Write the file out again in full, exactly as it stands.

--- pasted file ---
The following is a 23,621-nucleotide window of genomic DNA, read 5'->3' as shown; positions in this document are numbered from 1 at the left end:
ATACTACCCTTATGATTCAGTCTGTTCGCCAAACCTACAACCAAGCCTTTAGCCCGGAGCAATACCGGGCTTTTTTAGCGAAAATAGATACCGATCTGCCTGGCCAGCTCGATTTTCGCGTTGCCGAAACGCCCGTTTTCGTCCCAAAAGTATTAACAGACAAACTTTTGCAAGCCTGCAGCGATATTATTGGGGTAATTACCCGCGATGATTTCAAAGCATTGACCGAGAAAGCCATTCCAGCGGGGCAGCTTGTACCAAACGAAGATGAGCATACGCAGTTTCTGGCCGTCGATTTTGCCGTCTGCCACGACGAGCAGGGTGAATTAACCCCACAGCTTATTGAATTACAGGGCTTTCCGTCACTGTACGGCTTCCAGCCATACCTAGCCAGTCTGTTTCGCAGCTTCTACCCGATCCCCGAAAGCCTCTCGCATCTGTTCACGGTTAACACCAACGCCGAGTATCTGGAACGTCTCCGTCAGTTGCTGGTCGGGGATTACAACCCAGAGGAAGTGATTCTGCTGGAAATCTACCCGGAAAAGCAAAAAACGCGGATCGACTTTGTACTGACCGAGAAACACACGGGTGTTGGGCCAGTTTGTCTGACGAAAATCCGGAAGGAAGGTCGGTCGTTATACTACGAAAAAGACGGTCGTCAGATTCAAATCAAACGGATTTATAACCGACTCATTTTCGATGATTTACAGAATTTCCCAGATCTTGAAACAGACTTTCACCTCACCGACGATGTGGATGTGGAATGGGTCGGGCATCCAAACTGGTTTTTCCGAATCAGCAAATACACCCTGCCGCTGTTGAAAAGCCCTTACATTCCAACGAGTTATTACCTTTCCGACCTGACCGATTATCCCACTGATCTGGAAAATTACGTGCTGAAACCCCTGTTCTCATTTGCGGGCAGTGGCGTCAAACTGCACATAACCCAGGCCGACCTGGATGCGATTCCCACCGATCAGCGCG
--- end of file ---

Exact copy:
The following is a 23,621-nucleotide window of genomic DNA, read 5'->3' as shown; positions in this document are numbered from 1 at the left end:
ATACTACCCTTATGATTCAGTCTGTTCGCCAAACCTACAACCAAGCCTTTAGCCCGGAGCAATACCGGGCTTTTTTAGCGAAAATAGATACCGATCTGCCTGGCCAGCTCGATTTTCGCGTTGCCGAAACGCCCGTTTTCGTCCCAAAAGTATTAACAGACAAACTTTTGCAAGCCTGCAGCGATATTATTGGGGTAATTACCCGCGATGATTTCAAAGCATTGACCGAGAAAGCCATTCCAGCGGGGCAGCTTGTACCAAACGAAGATGAGCATACGCAGTTTCTGGCCGTCGATTTTGCCGTCTGCCACGACGAGCAGGGTGAATTAACCCCACAGCTTATTGAATTACAGGGCTTTCCGTCACTGTACGGCTTCCAGCCATACCTAGCCAGTCTGTTTCGCAGCTTCTACCCGATCCCCGAAAGCCTCTCGCATCTGTTCACGGTTAACACCAACGCCGAGTATCTGGAACGTCTCCGTCAGTTGCTGGTCGGGGATTACAACCCAGAGGAAGTGATTCTGCTGGAAATCTACCCGGAAAAGCAAAAAACGCGGATCGACTTTGTACTGACCGAGAAACACACGGGTGTTGGGCCAGTTTGTCTGACGAAAATCCGGAAGGAAGGTCGGTCGTTATACTACGAAAAAGACGGTCGTCAGATTCAAATCAAACGGATTTATAACCGACTCATTTTCGATGATTTACAGAATTTCCCAGATCTTGAAACAGACTTTCACCTCACCGACGATGTGGATGTGGAATGGGTCGGGCATCCAAACTGGTTTTTCCGAATCAGCAAATACACCCTGCCGCTGTTGAAAAGCCCTTACATTCCAACGAGTTATTACCTTTCCGACCTGACCGATTATCCCACTGATCTGGAAAATTACGTGCTGAAACCCCTGTTCTCATTTGCGGGCAGTGGCGTCAAACTGCACATAACCCAGGCCGACCTGGATGCGATTCCCACCGATCAGCGCG